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Thursday, 20 January 2022
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Another New Interim Ceasefire in North-West Syria

Another New Interim Ceasefire in North-West Syria
Jwan Dibo

Prior his last meeting with his Russian counterpart in Moscow, the Turkish president warned al-Assad’s troops that if they will not withdraw to their previous positions, then they would not have a “head left on their shoulders”.


However, in the wake of the summit that generated another fragile understanding between Russia and Turkey over north and north-west Syria, it is now clear that Erdogan’s threat was simply a humour.


After several hours of marathonic talks between the Russian president, Vladimir Putin and the Turkish president, Rajab Tayyip Erdogan, another ambiguous ‘accord’ was announced. Both countries have agreed about a ceasefire in north and north-west Syria aiming to halt the escalation of violence in Idlib province.


A preliminary understanding of this ‘agreement’ suggests that the Syrian regime has practically won the territories it has recently recaptured from the Syrian opposition factions backed by Turkey. This, in turn, implies that Russia was the candid winner in the last ‘accord’ with Turkey.


Thursday’s deal between Russia and Turkey has created a legitimate foothold for Russia and the Syrian regime in Idlib after several years of involuntary absence.


One of the deal items is the freezing of fighting in front lines and conducting joint patrols between Turkey and Russia. Consequently, from now onwards, Russia will be able to reach the east-west highway running through Idlib.


More importantly, Assad’s success to restore the control over the highway linking Damascus and Aleppo, known as M5. In return, the only point that Turkey's Erdogan can praise in the recent ‘agreement’ is to limit the influx of hundreds of thousands of new Syrian refugees to Turkey.


But the important question in this context is whether this precarious and vague understanding between Russia and Turkey can withstand in the light of various challenges surrounding it.


The primary response of this query is negative. The reason behind this conviction is the vast discrepancy between the nature and essence of Russia’s role, on the one hand, and the nature and essence of Turkey’s role, on the other hand in the Syrian dilemma.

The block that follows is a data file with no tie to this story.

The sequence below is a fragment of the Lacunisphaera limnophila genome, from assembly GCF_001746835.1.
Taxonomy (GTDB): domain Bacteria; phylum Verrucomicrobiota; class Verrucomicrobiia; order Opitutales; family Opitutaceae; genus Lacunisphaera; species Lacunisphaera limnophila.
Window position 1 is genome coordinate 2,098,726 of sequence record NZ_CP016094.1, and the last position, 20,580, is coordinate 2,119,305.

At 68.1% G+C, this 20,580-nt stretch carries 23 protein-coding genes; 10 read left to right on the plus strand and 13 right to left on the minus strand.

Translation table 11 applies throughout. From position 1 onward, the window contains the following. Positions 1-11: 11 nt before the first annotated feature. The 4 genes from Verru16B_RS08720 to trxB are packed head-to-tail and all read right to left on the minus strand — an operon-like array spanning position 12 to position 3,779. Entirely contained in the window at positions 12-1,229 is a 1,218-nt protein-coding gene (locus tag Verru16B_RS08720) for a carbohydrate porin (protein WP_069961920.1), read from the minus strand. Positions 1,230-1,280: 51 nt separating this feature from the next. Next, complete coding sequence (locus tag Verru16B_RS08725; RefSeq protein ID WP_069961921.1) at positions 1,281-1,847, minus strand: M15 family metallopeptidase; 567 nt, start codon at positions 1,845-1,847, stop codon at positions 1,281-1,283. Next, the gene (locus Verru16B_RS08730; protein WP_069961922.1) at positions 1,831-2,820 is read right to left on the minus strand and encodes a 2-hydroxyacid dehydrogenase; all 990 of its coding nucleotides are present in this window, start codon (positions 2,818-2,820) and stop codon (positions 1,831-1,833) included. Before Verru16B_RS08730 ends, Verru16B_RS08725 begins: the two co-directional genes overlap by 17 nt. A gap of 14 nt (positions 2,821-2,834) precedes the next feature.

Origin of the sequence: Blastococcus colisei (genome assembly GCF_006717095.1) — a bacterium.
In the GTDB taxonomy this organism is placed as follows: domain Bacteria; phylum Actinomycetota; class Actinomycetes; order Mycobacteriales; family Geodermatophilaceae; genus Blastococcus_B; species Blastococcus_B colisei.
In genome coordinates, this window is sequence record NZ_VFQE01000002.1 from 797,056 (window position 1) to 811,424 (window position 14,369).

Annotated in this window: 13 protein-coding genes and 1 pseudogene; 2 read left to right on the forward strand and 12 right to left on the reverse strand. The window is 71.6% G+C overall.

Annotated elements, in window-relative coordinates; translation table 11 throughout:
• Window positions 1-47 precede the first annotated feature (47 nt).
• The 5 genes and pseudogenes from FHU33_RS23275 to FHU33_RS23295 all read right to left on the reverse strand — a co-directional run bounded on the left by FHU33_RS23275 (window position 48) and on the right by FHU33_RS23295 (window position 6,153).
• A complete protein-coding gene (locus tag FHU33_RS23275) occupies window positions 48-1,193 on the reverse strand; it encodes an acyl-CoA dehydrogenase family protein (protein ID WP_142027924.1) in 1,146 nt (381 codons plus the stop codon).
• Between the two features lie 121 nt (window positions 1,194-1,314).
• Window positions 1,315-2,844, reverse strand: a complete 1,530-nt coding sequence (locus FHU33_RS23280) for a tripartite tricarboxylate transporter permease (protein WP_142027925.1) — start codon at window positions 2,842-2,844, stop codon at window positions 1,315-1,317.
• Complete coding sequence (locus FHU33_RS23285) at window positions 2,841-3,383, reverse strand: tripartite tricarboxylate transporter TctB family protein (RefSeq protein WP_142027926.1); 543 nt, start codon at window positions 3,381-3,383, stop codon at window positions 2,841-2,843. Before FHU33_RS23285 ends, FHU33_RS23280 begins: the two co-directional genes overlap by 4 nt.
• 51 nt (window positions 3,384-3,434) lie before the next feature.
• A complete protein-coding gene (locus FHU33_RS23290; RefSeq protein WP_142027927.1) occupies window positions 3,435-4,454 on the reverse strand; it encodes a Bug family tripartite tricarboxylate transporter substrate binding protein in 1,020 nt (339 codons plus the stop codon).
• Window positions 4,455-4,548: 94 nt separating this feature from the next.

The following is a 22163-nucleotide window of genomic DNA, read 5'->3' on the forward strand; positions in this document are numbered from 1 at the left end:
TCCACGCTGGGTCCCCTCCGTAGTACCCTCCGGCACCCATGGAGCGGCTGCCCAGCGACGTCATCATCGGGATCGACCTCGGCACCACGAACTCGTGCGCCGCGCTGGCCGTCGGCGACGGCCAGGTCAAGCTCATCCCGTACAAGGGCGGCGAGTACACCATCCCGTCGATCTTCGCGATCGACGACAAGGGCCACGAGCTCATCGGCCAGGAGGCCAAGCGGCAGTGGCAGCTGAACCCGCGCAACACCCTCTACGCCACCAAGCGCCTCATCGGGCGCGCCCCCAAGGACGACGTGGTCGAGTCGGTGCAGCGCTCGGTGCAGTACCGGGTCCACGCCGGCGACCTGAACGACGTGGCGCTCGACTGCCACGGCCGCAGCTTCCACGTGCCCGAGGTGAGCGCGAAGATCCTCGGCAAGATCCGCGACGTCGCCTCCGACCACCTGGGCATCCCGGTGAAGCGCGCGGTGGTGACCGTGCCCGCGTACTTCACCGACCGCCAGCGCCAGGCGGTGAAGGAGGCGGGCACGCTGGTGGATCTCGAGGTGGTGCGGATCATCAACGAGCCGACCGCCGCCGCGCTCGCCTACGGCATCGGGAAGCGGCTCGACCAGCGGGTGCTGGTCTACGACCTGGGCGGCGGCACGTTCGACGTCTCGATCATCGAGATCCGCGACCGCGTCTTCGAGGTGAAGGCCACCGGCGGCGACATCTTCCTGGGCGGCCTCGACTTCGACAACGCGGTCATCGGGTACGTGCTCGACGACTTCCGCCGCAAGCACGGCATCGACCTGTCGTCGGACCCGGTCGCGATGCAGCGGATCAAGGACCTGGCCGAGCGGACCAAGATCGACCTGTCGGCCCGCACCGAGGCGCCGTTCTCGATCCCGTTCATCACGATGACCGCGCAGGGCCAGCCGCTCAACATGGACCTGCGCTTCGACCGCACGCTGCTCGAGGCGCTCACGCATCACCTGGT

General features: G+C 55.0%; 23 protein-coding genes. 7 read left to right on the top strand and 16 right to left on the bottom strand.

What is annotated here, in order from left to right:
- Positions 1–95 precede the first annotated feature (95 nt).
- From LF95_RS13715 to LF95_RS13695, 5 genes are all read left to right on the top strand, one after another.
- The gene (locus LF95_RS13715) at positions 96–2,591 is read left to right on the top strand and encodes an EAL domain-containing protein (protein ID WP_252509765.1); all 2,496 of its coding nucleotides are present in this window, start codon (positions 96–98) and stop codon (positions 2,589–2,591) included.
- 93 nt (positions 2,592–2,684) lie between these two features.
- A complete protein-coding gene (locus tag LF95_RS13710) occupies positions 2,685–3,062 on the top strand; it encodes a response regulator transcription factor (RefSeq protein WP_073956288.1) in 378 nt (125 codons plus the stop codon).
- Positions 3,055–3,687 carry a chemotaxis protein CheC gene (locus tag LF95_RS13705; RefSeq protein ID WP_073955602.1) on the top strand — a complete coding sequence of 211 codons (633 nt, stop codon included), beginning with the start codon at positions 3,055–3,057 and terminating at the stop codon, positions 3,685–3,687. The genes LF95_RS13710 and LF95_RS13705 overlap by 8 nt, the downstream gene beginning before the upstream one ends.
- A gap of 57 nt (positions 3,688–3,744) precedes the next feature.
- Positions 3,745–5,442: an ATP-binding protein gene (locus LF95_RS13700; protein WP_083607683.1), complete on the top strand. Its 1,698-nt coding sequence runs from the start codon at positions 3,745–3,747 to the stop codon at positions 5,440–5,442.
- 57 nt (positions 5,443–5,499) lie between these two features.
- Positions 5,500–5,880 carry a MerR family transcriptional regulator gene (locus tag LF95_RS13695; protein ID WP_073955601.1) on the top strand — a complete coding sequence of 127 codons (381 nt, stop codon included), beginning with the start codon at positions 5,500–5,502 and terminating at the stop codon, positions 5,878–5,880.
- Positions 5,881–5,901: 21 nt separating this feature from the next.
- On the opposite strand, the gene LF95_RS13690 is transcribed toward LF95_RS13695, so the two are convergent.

In other words, the points of disagreement between Russia and Turkey in Syria are much more than the common points that are almost non-existent. Russia is in Syria to protect and maintain al-Assad’s regime, while Turkey is there in order to strengthen and empower the Syrian Islamic opposition and to undermine any Kurdish aspirations or endeavours to obtain rights.


Russia and Turkey are asking each other to do some things in north and north-west Syria, in which, both countries are more aware than others about the impossibility of achieving them. On the one hand, Russia is requesting from Turkey to separate the ‘moderate’ armed opposition from the terrorist groups in Idlib.


Moreover, Turkey should stay away from the armed Islamic rebels under the leadership of Jabhat Al-Nusra. But Russia is very cognizant that it is impossible for Turkey to accomplish this request because it is impracticable to asking a herdsman to abandon his herd.


On the other hand, Turkey wants from Russia to stop supporting the Syrian regime’s forces in the battles taking place in north and north-west Syria, at the time that Turkey realises with certainty that the Syrian regime cannot advance on the ground one centimetre without Russian help.


So, it is impossible to convince Russia to stop assisting the Syrian regime to retrieve more lands from the armed extremist factions backed by Turkey.


To sum up, the last summit between the Russian Tzar and the Turkish Sultan was considered as a great victory for Putin and al-Assad’s regime at Erdogan’s expense. “The agreement is unexpectedly more favourable to Russia and Damascus...,” said former pro-Putin lawmaker, Sergei Markov. “Russia is winning on the battlefield and that’s why it’s winning on the diplomatic front.” levant


Perhaps the recent ‘agreement’ between Russia and Turkey over Idlib in north-western Syria will succeed to pause relatively and temporarily the clashes between belligerents on the basis of consolidating the status quo. But that would be a 'warrior's rest' for both sides until new confrontation rounds begin in the near future.


However, the general course of events and developments in Syria, especially, in north and north-west is in favour of Russia, not Turkey. levant

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